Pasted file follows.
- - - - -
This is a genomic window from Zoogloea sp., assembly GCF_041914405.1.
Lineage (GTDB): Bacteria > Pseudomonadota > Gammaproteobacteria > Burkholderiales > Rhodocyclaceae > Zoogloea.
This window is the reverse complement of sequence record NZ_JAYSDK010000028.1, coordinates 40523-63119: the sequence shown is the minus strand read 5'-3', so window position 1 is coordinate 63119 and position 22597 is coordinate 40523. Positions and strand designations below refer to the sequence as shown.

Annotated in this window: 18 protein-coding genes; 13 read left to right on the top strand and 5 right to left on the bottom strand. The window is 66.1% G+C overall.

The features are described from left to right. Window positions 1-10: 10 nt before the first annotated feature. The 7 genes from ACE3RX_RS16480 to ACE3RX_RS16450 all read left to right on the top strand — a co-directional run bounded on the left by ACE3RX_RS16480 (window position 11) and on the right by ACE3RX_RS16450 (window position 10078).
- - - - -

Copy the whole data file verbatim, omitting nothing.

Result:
This is a genomic window from Zoogloea sp., assembly GCF_041914405.1.
Lineage (GTDB): Bacteria > Pseudomonadota > Gammaproteobacteria > Burkholderiales > Rhodocyclaceae > Zoogloea.
This window is the reverse complement of sequence record NZ_JAYSDK010000028.1, coordinates 40523-63119: the sequence shown is the minus strand read 5'-3', so window position 1 is coordinate 63119 and position 22597 is coordinate 40523. Positions and strand designations below refer to the sequence as shown.

Annotated in this window: 18 protein-coding genes; 13 read left to right on the top strand and 5 right to left on the bottom strand. The window is 66.1% G+C overall.

The features are described from left to right. Window positions 1-10: 10 nt before the first annotated feature. The 7 genes from ACE3RX_RS16480 to ACE3RX_RS16450 all read left to right on the top strand — a co-directional run bounded on the left by ACE3RX_RS16480 (window position 11) and on the right by ACE3RX_RS16450 (window position 10078).